A report by the Foundation for the Advancement of Investor Rights (FAIR Canada) recommends that Canada create a national agency to centralize the reporting and enforcement of crimes.
“Numerous regulators, police agencies, and other organizations across the country share responsibility for preventing, deterring and detecting fraud, and taking enforcement action against it.
Despite these disparate organizations’ overlapping duties to protect Canadian investors against fraud, no formal strategy or framework exists to ensure that the system works efficiently,” the Financial Post reported on Monday, quoting the report.
The investor advocacy group, whose 55-page report was funded by Industry Canada and contains 10 recommendations, says there is a “poor perception of enforcement in Canadian securities markets [that] warrants attention.”
Despite the efforts of regulators, there is a general lack of data and analysis of investment fraud, and many such crimes go unreported, the report says.
As a result, trends are not spotted or publicized, which allows investors to be pulled into more instances of fraud.
“While we believe that enforcement departments at Canadian securities regulators and SROs [self-regulator organizations] are well-intentioned and proficient in their area of expertise, we were not assured that regulators are well-aware of how much fraud is perpetrated across Canada or in particular jurisdictions,” the report said.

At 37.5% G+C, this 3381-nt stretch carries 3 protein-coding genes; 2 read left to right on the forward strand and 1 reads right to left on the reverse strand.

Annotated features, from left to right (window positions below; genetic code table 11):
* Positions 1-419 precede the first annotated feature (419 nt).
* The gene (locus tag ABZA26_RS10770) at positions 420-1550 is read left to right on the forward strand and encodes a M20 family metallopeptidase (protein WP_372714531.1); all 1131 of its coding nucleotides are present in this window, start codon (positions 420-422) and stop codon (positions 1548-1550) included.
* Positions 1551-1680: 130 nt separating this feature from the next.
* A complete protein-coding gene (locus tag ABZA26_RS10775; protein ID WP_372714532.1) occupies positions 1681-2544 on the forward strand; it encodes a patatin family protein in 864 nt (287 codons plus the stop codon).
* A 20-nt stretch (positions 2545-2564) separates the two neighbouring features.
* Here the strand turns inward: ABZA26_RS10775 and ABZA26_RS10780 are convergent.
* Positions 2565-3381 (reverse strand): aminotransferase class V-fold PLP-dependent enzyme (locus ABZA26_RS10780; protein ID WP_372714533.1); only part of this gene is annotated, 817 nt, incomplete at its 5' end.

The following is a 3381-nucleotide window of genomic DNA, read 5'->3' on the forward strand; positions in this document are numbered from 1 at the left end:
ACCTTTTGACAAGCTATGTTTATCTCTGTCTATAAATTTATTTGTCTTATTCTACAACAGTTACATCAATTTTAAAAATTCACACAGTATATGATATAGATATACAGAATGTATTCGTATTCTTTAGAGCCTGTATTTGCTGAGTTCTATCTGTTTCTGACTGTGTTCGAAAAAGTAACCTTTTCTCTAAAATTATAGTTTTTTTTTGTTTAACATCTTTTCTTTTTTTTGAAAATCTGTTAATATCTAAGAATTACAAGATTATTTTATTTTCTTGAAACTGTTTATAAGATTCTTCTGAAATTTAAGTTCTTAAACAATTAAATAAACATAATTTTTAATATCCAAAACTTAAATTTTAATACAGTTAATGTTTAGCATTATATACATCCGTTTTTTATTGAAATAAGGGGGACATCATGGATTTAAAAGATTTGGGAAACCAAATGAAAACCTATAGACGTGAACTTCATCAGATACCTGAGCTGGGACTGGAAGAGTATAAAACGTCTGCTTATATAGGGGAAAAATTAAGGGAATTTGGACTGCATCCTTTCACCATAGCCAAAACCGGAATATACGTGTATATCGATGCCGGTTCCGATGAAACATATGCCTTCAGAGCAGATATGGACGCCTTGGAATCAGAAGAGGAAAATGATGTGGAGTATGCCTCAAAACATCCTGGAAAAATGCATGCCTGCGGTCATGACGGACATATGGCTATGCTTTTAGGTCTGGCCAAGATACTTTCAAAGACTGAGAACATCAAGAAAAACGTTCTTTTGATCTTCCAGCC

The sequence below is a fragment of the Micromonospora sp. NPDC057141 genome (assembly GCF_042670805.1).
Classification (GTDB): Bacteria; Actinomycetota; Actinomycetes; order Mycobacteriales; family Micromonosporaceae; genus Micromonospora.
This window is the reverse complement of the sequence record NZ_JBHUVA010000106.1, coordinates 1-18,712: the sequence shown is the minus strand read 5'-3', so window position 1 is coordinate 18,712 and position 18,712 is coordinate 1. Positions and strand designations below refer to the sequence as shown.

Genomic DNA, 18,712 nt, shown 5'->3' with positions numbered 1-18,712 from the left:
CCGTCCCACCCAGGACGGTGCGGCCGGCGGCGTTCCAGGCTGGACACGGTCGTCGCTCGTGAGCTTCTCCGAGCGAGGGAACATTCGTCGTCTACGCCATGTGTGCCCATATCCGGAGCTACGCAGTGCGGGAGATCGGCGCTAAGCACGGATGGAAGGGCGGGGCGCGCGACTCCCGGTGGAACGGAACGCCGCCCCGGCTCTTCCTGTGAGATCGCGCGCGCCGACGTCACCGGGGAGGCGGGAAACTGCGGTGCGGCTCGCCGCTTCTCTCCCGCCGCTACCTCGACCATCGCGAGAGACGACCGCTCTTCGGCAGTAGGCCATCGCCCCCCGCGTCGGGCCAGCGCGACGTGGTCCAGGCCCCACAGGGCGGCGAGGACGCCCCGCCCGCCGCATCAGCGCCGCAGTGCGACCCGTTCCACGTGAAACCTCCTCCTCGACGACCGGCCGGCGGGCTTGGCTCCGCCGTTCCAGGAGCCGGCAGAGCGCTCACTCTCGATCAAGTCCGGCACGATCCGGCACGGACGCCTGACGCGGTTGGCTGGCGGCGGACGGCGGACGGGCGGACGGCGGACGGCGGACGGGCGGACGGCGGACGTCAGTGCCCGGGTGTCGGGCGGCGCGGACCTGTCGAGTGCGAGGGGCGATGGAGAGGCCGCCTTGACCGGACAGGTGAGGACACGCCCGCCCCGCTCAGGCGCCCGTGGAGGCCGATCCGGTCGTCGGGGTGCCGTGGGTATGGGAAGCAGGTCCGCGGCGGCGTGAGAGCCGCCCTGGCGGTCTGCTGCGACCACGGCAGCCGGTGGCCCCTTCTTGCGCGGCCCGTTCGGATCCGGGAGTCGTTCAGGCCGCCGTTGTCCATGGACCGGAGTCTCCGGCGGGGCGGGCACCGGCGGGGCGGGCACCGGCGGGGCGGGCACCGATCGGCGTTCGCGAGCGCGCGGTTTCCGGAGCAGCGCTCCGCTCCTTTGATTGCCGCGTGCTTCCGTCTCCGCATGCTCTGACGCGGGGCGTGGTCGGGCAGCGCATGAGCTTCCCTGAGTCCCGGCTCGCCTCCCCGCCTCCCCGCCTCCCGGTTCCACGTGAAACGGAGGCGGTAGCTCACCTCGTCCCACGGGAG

It looks at the experience of other jurisdictions, including the UK, in making its recommendations.
Among them is the recommendation that provincial securities regulators explore crafting “whistleblower” programs to crack down on white collar crime.
The Ontario Securities Commission has been considering such a program for a couple of years and is expected to release a concept paper in the fall.
The FAIR Canada report also recommends that regulators work harder to help victims of investment fraud get lost money back, including seeking cooperation from other agencies to help track the funds.
“A coordinated approach to enforcement against investment fraud across Canada could result in better information sharing, case coordination, and, most importantly, clear signals to the market that fraud is an enforcement priority in Canada,” the FAIR Canada report declares.
Canada maintains a perennial top-ten ranking on Transparency International’s Corruption Perceptions Index, coming in at number nine in 2013.
Julie DiMauro is the executive editor of FCPA Blog and can be reached here.